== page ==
Lectures on Microeconomics
The Big Questions Approach
Economic concepts and techniques presented through a series of “big questions,” models that show how to pose a question rigorously and work toward an answer.
This book helps readers master economic concepts and techniques by tackling fundamental economic and political questions through a series of models. It is organized around a sequence of “big questions,” among them: When do markets help translate individuals' uncoordinated, selfish actions into outcomes that are best for all? Do markets change people, and, if so, for worse or better? Translated into the language of modern economics, do Marx's ideas have merit? Why is there so much income inequality? Or is there too little? The arguments are in the theorem-proof format, distinguishing results derived in the context of fully specified models from educated speculation. Readers will learn how to pose a question rigorously and how to work toward an answer, and to appreciate that even (especially!) the broadest and most ambitious questions call for a model. The goal of the book is not to indoctrinate but to show readers how to reason toward their own conclusions.
The first chapter, on the Walrasian model of general equilibrium, serves as the prerequisite for the rest of the book. The remaining chapters cover less conventional topics, including the morality of markets; matching theory; Marxism, socialism, and the resilience of markets; a formalization of Kant's categorical imperative; unintended consequences of policy design; and theories of justice. The book can be used as a textbook for advanced undergraduate or graduate students or as a resource for researchers in disciplines that draw on normative economics.
Downloadable instructor resources available for this title: solutions to even-numbered problems and additional problems with solutions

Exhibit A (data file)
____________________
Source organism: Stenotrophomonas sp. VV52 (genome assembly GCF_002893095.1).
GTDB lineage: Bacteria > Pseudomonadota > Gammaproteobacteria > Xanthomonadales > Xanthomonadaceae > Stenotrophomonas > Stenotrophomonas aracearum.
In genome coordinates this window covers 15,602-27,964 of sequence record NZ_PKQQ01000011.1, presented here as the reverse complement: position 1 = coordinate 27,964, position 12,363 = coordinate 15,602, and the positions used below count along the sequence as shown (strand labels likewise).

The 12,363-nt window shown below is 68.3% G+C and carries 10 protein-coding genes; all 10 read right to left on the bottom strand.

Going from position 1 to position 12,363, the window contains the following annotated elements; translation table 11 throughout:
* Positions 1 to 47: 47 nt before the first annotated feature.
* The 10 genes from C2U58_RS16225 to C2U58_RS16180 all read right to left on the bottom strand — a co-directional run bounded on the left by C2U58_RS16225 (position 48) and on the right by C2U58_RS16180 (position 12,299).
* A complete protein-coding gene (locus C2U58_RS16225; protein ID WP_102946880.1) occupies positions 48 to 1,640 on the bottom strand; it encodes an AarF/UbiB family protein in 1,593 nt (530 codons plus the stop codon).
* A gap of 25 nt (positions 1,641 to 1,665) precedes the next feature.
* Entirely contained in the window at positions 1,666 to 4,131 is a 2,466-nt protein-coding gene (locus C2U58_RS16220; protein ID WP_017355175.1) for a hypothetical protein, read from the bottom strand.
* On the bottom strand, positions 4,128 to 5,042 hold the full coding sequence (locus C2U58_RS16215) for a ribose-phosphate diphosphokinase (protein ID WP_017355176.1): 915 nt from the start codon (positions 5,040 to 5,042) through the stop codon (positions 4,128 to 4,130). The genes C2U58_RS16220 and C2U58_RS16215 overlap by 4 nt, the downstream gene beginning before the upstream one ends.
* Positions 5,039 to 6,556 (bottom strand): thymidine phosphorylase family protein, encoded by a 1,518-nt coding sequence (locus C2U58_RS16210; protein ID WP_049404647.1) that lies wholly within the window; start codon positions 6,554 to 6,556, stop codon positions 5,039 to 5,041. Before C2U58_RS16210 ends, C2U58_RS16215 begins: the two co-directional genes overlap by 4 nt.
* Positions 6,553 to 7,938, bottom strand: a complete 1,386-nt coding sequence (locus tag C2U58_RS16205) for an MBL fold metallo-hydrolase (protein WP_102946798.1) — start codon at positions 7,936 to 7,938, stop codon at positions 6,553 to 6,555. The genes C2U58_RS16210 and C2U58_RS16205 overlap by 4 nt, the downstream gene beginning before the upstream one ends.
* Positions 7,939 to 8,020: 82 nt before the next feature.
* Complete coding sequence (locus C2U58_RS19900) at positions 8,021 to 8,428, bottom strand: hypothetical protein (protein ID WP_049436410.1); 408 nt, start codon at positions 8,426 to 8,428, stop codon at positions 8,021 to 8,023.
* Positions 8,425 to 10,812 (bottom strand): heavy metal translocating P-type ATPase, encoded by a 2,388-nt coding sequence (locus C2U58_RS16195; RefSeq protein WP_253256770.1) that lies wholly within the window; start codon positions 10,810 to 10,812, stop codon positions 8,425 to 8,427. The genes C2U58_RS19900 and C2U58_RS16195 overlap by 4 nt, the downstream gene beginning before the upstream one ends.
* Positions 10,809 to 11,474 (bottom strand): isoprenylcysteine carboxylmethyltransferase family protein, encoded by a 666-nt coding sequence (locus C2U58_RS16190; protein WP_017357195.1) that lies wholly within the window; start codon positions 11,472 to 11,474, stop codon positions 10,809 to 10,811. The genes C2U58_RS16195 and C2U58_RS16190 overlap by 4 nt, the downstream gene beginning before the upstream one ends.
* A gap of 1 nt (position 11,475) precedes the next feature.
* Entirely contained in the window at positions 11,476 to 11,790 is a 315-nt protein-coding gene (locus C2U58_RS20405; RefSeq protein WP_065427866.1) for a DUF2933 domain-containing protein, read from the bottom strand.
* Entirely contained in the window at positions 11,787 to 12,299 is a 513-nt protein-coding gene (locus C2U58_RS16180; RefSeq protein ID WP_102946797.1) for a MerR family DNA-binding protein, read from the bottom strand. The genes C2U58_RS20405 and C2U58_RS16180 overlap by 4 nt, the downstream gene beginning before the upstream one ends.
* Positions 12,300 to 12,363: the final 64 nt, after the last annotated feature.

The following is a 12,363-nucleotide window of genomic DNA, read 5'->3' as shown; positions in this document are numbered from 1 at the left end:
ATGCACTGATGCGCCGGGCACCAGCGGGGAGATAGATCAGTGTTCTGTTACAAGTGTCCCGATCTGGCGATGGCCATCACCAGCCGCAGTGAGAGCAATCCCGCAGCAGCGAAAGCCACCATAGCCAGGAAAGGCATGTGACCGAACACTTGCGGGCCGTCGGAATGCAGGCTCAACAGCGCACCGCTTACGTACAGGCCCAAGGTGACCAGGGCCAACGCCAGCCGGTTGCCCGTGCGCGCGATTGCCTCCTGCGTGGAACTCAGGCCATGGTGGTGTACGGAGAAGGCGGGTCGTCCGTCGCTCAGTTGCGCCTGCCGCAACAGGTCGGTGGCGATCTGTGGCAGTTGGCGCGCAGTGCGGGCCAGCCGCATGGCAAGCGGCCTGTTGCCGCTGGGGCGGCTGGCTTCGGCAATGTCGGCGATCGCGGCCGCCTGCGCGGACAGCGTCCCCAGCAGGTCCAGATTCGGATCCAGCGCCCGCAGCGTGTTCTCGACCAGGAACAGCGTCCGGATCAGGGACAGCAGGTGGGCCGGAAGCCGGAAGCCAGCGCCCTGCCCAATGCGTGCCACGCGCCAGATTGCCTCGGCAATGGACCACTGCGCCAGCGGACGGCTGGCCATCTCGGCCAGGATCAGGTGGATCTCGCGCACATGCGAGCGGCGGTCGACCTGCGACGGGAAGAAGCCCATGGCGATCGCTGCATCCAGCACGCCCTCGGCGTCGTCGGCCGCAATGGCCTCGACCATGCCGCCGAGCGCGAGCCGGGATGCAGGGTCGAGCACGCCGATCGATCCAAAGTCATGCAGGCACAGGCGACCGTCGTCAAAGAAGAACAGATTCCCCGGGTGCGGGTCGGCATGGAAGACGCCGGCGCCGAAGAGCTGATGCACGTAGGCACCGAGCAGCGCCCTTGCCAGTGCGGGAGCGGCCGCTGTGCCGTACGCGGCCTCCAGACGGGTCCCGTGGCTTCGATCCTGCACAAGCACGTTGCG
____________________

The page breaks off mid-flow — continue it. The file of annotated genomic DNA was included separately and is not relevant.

Hardcover$80.00 X | £62.00 ISBN: 9780262038188 344 pp. | 8 in x 9 in 66 figures
Romans Pancs has written a text that applies state-of-the-art microeconomic analysis to big topics that are usually considered to be on the periphery of economic theory, including morality, the jungle, socialism, exploitation, artificial intelligence, and Kantian cooperation. His imaginative approach will stimulate advanced undergraduates looking for something new, and will surely enlighten all who study it.
John E. Roemer
Elizabeth S. & A. Varick Stout Professor of Political Science & Economics, Yale University
Standard intermediate micro textbooks make students into experts in the mechanical techniques of problem solving and accomplish little more than brainwashing them with traditional concepts. This thought-provoking book is 'only' for students who wish to question the fundamentals underlying microeconomics before calculating an equilibrium.
Tel Aviv University and New York University
A good economics textbook—of which there are several—inspires students to embrace powerful, compelling ideas that permanently sharpen their intellectual vision. A great economics textbook—which you might be holding in your hand—also does the same for the instructor. No matter how many times you've taught this material, this book will widen and deepen your understanding. Your students are about to be launched on a great voyage of intellectual discovery. Prepare to go along for the ride.
Professor of Economics, University of Rochester; author of Can You Outsmart an Economist?